, Volume 26, Issue 4, pp 949–955 | Cite as

Created versus natural coastal islands: Atlantic waterbird populations, habitat choices, and management implications

  • R. Michael Erwin
  • David H. Allen
  • David Jenkins


Nesting colonial waterbirds along the Atlantic Coast of the United States face a number of landscape-level threats including human disturbance, mammalian predator expansion, and habitat alteration. There have been changes from 1977 to the mid-1990s in use of nesting habitats and populations of a number of seabird species of concern in the region, including black skimmersRynchops niger Linnaeaus, common ternsSterna hirundo Linnaeaus, gull-billed ternsSterna nilotica Linnaeaus, least ternsSterna antillarum Lesson, royal ternsSterna maxima Boddaert, and sandwich ternsSterna sandvicensis Cabot. These species form colonies primarily on the following habitat types: large, sandy barrier or shoal islands, natural estuarine or bay islands (mostly marsh) man-made islands of dredged deposition materials (from navigation channels), and the mainland. Significant changes in the use of the dredged material islands have occurred for these species in New Jersey and North Carolina, but not in Virginia. Population declines and changes in bird habitat use appear to be at least partially associated with the conditions and management of the existing dredged material islands, coastal policy changes associated with creating new dredged material islands, and competing demands for sand for beach augmentation by coastal communities. As these and other coastal habitats become less suitable for colonial waterbirds, other man-made sites, such as, bridges and buildings have become increasingly more important. In regions with intense recreational demands, coastal wildlife managers need to take a more aggressive role in managing natural and man-made habitats areas and as stakeholders in the decision-making process involving dredged materials and beach sand allocation.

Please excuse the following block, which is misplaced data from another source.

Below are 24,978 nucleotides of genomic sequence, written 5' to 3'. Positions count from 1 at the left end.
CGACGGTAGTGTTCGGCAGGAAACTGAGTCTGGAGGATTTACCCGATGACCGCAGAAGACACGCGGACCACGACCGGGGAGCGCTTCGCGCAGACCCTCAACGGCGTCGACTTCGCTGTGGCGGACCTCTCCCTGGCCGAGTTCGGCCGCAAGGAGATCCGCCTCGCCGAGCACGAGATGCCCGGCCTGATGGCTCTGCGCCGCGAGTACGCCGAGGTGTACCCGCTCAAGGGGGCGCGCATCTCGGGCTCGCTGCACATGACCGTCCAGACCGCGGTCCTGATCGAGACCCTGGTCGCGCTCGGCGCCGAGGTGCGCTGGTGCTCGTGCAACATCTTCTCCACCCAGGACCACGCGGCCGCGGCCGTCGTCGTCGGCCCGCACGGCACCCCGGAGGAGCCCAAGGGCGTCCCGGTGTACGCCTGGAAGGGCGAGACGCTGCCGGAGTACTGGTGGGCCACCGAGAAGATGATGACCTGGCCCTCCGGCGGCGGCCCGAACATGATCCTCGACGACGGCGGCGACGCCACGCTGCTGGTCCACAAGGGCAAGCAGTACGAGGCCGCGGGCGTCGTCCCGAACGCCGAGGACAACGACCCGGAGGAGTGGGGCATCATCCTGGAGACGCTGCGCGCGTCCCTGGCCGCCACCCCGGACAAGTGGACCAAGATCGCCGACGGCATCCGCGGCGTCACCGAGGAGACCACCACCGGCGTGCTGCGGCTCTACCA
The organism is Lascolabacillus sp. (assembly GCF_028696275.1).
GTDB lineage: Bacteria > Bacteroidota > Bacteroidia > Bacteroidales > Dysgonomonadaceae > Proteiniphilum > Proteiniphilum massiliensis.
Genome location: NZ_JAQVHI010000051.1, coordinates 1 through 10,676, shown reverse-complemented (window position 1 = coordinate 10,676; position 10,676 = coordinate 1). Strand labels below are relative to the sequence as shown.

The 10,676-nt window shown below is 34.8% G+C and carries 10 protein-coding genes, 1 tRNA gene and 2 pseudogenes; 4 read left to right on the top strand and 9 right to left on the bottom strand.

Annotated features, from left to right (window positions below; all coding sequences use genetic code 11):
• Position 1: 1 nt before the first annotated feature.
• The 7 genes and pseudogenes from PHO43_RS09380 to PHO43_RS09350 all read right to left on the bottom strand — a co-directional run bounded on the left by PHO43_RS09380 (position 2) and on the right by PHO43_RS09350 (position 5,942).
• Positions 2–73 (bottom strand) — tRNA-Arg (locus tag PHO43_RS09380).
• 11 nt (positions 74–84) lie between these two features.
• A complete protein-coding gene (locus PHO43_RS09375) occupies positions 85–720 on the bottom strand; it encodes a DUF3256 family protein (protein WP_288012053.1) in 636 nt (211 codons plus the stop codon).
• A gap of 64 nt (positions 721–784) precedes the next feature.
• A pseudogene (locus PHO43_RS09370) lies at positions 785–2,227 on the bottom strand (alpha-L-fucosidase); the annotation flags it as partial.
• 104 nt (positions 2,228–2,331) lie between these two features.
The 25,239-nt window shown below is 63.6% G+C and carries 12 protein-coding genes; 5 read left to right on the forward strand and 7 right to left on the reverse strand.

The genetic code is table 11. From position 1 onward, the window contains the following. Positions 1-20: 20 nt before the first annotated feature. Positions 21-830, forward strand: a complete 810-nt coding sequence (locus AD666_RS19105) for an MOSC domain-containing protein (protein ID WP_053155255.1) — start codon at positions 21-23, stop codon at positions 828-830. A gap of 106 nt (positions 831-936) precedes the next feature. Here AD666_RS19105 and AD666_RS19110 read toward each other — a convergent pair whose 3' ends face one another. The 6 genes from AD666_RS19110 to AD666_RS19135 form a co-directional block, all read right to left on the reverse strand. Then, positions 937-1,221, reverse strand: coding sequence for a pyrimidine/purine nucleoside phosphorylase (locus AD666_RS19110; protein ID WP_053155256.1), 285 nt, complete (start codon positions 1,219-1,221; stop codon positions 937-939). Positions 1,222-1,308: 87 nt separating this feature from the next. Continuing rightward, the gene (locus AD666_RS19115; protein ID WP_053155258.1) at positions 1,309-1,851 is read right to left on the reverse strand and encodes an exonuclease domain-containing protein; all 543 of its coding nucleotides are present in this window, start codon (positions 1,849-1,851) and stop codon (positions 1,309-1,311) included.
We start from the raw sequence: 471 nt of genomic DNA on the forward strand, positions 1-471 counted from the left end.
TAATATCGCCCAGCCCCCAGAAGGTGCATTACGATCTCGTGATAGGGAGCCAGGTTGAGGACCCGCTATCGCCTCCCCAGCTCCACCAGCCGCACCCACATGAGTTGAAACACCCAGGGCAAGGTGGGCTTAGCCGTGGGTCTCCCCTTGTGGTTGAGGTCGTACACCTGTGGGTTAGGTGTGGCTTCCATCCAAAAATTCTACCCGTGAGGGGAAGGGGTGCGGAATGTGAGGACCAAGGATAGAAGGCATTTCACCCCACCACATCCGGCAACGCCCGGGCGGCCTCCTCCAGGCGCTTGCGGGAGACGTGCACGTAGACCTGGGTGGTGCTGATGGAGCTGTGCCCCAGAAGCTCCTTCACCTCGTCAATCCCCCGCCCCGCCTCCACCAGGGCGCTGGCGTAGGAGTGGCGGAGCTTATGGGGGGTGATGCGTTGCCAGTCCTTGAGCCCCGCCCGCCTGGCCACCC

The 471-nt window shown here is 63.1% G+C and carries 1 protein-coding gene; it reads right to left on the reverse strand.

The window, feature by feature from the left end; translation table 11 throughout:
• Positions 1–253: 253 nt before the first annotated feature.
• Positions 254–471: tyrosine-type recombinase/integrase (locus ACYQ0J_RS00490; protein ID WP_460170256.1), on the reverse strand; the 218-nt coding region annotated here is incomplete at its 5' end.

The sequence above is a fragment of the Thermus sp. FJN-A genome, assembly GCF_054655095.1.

Barrier Island Nest Habitat Common Tern Coastal Island Nest Distribution 
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Copyright information

© Estuarine Research Federation 2003

Authors and Affiliations

  • R. Michael Erwin
    • 1
  • David H. Allen
    • 2
  • David Jenkins
    • 3
  1. 1.United States Geological Survey Patuxent Wildlife Research Center, Department of Environmental SciencesUniversity of VirginiaCharlottesville
  2. 2.North Carolina Wildlife Resources CommissionTrenton
  3. 3.New Jersey Division of Fish and Wildlife/Nongame ProgramTrenton

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